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Martinrea plans $6.1 million investment

One of few automotive parts plants operating at full speed across the country these days, the ICON Metal Forming Plant in Corydon is running three shifts daily and expanding to the tune of $6.1 million.
The Harrison County Council gave the go-ahead to that news last week with a 10-year declining property tax abatement.
‘Things are going well,’ said Sean Callahan, general manager at ICON since December. ‘Our company is growing. We’re adding jobs here; we’re seeking diversity.’
To that end, Martinrea, ICON’s parent company, plans to add $6.1 million in new equipment at the Corydon plant, formerly known as Lobdell Emery and later, Oxford Automotive.
Martinrea, the Canadian-based company that took over the bankrupt Oxford automotive plant in Corydon, was given a $3 million tax abatement in April 2005, for new equipment.
Callahan recently told the council that the company plans to diversify its product by contracting with non-automotive customers. ‘By 2011, we should have jobs that hopefully will solidify us in the community for years to come.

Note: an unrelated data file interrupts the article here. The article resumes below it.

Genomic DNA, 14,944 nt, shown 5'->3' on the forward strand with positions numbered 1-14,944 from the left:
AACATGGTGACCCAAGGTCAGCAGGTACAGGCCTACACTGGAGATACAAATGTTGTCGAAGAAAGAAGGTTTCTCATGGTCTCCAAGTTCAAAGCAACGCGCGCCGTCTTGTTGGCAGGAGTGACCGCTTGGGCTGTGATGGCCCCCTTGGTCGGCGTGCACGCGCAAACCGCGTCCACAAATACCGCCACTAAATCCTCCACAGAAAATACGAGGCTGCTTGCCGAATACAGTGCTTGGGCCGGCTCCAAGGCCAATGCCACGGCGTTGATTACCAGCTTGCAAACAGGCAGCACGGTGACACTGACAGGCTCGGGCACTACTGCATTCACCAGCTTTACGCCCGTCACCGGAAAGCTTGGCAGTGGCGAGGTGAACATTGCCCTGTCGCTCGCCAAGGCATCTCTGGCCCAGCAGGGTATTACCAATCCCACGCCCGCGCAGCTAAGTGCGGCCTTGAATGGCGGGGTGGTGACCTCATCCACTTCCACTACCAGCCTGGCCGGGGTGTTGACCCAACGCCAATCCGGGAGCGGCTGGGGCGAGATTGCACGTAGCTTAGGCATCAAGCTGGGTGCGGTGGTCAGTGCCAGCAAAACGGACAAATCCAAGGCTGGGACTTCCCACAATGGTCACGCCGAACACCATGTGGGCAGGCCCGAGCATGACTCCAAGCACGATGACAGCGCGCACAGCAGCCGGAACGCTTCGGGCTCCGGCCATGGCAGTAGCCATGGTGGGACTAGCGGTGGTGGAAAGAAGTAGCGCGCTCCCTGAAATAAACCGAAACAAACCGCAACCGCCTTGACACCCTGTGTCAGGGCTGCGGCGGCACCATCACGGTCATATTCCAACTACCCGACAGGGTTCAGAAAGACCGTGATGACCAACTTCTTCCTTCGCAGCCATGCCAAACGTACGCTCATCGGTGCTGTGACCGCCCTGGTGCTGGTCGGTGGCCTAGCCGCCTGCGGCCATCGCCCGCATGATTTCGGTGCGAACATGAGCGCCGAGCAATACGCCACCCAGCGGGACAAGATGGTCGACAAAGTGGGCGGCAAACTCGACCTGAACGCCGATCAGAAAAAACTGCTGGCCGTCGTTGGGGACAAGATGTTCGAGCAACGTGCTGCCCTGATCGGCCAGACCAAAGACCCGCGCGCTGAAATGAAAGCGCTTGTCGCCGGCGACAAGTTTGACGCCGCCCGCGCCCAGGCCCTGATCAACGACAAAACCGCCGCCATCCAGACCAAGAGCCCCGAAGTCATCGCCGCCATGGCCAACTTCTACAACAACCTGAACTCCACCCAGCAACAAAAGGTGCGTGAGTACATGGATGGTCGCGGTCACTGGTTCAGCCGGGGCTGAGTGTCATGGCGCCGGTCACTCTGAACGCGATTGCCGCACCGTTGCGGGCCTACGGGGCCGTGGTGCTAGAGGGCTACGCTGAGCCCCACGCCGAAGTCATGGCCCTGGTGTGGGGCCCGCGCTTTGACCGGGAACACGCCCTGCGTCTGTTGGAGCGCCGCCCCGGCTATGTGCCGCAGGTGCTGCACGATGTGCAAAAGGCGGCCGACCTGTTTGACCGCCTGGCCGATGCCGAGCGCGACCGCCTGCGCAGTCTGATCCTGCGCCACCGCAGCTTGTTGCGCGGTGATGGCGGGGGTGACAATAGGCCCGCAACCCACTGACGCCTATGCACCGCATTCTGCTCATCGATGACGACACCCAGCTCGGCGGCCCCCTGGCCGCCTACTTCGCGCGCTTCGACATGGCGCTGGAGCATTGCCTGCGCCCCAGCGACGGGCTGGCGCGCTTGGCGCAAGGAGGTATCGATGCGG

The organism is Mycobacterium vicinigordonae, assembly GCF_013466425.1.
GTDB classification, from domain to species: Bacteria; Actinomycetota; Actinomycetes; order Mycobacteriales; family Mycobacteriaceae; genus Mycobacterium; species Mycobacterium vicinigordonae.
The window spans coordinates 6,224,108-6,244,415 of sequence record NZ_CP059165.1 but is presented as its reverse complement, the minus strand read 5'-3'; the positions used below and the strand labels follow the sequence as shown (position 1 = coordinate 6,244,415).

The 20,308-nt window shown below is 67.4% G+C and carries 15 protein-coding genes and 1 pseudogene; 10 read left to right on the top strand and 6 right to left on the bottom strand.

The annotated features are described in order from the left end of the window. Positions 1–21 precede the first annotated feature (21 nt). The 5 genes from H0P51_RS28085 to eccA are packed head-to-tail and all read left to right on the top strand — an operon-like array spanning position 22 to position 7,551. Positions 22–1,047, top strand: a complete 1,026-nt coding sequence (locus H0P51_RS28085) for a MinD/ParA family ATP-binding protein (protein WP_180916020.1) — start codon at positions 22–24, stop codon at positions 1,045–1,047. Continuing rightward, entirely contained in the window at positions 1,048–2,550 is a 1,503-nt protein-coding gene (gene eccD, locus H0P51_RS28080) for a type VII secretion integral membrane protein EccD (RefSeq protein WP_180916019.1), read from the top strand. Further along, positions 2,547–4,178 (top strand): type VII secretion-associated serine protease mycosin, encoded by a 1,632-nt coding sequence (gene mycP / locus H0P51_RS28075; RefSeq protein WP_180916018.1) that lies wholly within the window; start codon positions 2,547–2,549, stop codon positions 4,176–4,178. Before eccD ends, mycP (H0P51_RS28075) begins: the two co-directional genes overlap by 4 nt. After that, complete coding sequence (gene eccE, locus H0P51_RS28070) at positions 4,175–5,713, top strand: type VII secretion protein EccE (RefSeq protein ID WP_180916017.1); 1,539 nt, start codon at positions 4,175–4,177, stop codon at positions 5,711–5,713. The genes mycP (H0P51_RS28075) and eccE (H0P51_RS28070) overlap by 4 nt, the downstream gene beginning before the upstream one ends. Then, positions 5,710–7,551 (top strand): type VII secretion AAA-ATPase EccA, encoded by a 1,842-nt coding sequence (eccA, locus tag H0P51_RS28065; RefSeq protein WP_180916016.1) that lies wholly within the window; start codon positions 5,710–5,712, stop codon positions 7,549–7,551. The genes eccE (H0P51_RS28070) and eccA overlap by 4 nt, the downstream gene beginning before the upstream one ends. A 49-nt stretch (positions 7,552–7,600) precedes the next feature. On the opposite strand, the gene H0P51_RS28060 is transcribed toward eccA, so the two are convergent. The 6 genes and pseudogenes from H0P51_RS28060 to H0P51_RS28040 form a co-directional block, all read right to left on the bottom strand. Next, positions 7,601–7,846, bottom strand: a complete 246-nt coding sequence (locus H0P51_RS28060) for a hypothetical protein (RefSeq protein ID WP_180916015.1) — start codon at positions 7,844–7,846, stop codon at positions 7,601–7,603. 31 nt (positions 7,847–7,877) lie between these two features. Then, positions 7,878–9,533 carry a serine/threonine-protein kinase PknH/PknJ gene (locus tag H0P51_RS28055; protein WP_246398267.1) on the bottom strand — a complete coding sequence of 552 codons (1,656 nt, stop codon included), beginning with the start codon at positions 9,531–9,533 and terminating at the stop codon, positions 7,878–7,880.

‘It’s an exciting time for our company,’ he said, adding that the latest investment will add about 140 jobs at the plant.
Council chair Gary Davis told Callahan: ‘We’re certainly glad to have a successful auto parts plant in our community.’
The council unanimously approved a resolution granting the tax abatement at its Oct. 10 meeting.
The council also approved $175,000 in riverboat revenue for Corydon and the South Harrison water systems to interconnect systems so each could use the other in emergencies.
Bruce Cunningham, director of the South Harrison Water Corp., along with Corydon Town Council President Fred Cammack and Corydon Trustee Charlie Lynch, brought up the idea early in September before the Harrison County Board of Commissioners.
The interconnection is expected to supply up to a million gallons of water per day from one system to the other in case of an extended water emergency at either water district.
Councilman Ralph Sherman’s motion, seconded by Councilman Carl (Buck) Mathes, passed 5-0-1, with Kenneth Saulman abstaining (he serves on the South Harrison Water Corp. board).
In other matters, the council also unanimously approved $90,000 for additional legal expenses involved with the Pittman murder trial; a second defendant, John Naylor, is expected to go to trial at the end of this year or early in 2007. The allocation is expected to cover the costs of his legal defense.

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